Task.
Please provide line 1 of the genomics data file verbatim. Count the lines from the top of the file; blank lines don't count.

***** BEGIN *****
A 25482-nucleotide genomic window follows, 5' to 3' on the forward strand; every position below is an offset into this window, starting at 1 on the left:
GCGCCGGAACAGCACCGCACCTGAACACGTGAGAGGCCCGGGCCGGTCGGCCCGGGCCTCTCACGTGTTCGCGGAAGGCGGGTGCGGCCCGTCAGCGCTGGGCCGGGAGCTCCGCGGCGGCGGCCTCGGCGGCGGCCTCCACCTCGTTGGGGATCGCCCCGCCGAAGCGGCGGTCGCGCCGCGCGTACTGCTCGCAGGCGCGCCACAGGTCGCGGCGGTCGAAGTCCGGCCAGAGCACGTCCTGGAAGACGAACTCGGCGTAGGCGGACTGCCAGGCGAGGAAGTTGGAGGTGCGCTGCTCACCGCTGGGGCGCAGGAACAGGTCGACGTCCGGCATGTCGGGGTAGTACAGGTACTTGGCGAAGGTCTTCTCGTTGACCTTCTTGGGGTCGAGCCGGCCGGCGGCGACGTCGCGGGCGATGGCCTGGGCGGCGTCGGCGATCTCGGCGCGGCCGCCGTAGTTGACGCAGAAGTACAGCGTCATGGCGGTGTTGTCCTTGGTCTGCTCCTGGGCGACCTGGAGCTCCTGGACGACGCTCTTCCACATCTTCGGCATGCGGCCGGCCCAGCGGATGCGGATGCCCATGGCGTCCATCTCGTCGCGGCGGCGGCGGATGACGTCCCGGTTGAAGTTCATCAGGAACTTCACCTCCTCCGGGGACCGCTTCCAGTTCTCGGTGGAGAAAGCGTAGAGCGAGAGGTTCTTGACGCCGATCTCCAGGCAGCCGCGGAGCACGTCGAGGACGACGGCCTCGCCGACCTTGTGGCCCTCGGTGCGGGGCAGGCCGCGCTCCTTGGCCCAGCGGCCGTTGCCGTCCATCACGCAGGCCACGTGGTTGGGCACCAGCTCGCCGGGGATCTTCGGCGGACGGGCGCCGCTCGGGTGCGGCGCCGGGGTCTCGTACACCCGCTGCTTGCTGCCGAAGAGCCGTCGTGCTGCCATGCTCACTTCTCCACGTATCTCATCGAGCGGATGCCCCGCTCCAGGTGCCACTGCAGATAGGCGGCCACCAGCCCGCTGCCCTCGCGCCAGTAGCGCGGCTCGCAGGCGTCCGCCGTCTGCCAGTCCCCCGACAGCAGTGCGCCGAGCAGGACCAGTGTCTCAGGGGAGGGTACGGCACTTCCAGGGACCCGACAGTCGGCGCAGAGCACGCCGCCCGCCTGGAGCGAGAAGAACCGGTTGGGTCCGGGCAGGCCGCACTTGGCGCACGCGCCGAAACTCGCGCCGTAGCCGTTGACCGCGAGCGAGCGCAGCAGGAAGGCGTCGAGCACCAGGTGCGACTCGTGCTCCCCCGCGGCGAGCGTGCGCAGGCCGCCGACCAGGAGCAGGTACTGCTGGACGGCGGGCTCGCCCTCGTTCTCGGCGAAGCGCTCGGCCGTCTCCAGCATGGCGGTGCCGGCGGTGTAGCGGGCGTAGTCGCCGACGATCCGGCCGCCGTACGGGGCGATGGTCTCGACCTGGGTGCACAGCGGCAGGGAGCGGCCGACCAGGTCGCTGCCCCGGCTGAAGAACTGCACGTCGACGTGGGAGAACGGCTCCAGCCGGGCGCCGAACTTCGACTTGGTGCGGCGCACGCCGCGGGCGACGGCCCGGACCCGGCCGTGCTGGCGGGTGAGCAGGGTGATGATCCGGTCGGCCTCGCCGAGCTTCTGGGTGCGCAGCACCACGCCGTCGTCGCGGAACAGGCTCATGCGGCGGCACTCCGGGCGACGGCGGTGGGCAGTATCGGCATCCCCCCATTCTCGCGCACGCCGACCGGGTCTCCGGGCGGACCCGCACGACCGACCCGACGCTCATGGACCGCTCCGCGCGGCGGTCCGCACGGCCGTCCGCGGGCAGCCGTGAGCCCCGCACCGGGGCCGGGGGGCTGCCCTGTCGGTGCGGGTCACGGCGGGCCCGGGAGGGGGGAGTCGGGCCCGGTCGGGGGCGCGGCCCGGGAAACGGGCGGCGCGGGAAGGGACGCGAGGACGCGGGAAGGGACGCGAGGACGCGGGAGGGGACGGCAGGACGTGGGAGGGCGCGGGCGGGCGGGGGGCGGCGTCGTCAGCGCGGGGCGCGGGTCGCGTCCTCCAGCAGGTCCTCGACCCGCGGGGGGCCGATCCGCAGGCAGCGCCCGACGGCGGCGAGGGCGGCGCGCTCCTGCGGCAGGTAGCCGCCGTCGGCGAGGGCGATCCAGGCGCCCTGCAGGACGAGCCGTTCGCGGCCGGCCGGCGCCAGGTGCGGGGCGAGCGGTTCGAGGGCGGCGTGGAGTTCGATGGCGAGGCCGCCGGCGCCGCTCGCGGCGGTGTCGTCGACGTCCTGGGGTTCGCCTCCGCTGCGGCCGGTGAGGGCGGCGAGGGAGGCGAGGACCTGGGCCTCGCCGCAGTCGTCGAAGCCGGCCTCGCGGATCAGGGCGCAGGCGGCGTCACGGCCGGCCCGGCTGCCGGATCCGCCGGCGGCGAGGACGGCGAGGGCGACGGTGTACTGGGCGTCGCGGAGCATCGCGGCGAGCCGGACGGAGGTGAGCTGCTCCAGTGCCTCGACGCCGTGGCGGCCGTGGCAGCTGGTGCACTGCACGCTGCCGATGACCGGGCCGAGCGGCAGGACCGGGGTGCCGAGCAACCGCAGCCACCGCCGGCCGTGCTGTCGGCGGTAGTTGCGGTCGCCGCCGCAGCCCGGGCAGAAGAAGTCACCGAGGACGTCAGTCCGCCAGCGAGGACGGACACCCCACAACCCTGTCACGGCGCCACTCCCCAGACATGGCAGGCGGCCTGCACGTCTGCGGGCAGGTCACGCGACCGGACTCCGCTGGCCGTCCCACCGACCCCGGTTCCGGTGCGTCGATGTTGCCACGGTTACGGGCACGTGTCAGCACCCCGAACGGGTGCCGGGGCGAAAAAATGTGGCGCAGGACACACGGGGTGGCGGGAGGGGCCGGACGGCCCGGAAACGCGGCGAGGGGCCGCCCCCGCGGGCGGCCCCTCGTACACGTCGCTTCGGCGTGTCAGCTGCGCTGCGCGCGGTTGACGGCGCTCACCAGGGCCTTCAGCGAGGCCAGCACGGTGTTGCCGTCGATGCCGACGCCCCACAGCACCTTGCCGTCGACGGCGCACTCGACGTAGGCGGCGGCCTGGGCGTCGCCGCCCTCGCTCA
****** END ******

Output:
A 25482-nucleotide genomic window follows, 5' to 3' on the forward strand; every position below is an offset into this window, starting at 1 on the left: